A pit stop at a gas station, shopping mall or movie theater in UAE gives graphic demonstration that we are indeed at the crossroads. Check the various stalls and take your pick. Traditional? (That’s a ceramic platform set level with the floor, designed for squatting.) Western? (My readers know this one!)Toilet paper? (A nasty contact with filth that grosses out many in this world.) Backside-sprayer hose? (Running water is necessary to lots of folks for ritual cleansing and purity. But I so want to know how one dries oneself enough to get dressed again!)
Hospitality manifests in providing choice of toileting style. Even in our apartment, we have sprayers installed in the guest toilet and maid’s quarters.
That the prevailing culture here is Islam manifests in the prayer-time mess.
A key tenet of Islam is ritual prayer five times each day. To prepare, one must purify oneself by washing hands, face, head, and feet--three times up to the ankle. Since few public toilets offer a convenient place for washing, the faithful resort to the sinks. Result: water everywhere! Nobody likes it. I took this photo at the Istanbul airport.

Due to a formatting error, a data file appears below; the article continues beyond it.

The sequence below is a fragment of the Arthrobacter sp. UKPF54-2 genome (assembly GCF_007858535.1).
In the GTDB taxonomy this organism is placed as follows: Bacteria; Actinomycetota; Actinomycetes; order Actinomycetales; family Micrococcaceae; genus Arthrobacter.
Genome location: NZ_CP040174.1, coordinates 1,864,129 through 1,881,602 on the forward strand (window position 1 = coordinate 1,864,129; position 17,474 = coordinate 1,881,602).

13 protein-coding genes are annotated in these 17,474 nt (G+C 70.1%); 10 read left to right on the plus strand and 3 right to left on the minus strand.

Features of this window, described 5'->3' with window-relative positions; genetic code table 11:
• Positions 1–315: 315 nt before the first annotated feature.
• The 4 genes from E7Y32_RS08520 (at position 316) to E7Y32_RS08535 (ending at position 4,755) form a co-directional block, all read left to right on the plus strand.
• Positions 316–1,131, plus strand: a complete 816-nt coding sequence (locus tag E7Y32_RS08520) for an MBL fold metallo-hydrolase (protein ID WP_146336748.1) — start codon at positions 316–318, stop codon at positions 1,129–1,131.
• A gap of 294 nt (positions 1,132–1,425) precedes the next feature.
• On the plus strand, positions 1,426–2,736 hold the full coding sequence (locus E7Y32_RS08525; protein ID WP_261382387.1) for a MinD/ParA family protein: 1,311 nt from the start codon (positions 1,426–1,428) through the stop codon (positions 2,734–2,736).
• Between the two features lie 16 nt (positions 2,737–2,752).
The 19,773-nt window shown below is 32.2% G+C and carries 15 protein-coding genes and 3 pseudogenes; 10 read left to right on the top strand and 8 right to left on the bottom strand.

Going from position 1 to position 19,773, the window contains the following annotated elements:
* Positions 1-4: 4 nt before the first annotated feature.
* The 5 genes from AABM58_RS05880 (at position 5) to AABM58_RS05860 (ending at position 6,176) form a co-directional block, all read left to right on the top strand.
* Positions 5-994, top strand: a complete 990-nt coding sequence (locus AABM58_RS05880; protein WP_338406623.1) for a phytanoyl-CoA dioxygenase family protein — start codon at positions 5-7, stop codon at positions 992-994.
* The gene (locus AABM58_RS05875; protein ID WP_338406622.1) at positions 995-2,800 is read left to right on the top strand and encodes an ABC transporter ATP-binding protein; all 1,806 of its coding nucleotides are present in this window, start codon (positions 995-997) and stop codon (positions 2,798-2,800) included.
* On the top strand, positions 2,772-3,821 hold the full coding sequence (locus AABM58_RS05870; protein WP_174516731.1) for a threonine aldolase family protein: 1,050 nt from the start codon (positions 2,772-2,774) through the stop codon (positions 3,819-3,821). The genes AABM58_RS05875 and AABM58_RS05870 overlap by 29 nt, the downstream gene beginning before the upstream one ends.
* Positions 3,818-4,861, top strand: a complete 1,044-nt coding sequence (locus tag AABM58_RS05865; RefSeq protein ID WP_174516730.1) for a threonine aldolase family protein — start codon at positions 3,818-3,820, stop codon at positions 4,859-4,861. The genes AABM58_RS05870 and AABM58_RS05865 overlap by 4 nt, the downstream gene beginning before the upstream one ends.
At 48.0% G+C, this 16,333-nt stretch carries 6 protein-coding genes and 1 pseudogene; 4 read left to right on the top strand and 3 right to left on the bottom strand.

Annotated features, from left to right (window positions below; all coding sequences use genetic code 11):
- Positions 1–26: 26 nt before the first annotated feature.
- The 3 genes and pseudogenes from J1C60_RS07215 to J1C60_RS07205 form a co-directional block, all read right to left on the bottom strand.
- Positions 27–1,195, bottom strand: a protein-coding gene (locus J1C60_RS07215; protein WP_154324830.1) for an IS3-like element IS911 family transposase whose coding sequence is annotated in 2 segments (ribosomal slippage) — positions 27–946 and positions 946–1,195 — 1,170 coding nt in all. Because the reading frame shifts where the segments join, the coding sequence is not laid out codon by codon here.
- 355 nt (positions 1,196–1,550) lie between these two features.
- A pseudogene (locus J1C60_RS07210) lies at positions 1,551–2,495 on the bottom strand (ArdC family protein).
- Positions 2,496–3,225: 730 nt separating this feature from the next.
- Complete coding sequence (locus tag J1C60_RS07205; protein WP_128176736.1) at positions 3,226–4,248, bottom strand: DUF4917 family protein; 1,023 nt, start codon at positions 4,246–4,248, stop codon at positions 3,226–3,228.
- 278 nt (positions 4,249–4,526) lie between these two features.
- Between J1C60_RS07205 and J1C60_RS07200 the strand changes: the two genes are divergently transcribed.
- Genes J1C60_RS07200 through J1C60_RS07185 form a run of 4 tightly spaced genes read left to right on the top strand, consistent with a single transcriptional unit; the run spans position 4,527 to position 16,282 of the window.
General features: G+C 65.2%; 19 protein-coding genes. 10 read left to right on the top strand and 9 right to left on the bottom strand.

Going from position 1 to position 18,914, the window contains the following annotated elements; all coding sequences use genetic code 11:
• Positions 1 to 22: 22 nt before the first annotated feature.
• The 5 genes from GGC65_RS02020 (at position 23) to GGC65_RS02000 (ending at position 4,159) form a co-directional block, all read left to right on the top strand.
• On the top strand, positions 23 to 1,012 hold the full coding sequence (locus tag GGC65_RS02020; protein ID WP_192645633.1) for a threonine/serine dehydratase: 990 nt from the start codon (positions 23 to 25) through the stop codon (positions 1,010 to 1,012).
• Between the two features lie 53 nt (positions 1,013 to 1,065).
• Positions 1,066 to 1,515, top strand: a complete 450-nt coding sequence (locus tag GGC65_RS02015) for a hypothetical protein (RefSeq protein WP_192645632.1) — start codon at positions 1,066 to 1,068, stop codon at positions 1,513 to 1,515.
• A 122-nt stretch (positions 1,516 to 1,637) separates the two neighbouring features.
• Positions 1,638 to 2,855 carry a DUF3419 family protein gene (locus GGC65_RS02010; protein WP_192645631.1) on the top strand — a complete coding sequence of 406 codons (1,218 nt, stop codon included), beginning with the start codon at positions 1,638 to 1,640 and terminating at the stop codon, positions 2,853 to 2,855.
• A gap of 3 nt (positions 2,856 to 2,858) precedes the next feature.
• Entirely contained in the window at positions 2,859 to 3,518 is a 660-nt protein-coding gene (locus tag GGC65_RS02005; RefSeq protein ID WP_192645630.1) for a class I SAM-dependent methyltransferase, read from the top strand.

A quick google while last in the US taught me that we non-Muslims don’t tolerate it very well, either. Any number of news articles railed against the mess, the practice, and the affrontery to be so public on “our” turf.
Back in April I sat barefoot and cross-legged on a chapel floor and listened before a lovely stained glass of Jesus washing Peter’s feet. I could hear the collective gasp as Jesus took up the basin and wrapped himself in servant’s towel. I regarded my own feet and Peter’s protest welled up in me. The event is pregnant with Jesus’ magnificent humility as he stoops from eternity to lovingly attend to the stuff that clings after a day of following him, but it also speaks of our human need for purification to be fit to rest in his presence. Those weary men needed washing, but there was no one to do it until the Lord of the Universe displayed such love.
Islam requires clean feet to come to God’s presence, but provides no one (and often no place) to wash them. And the rest of us are irritated by the mess. I wonder—how can you, how can I serve as foot-washer to a Muslim neighbor? What act of grace, what gentle humility, what open acknowledgement of a need would provide winsome, even provocative relevance that would draw her into the presence of Jesus himself?
 At Home at the Crossroads, posted 20 July 2008
 John 13:1-17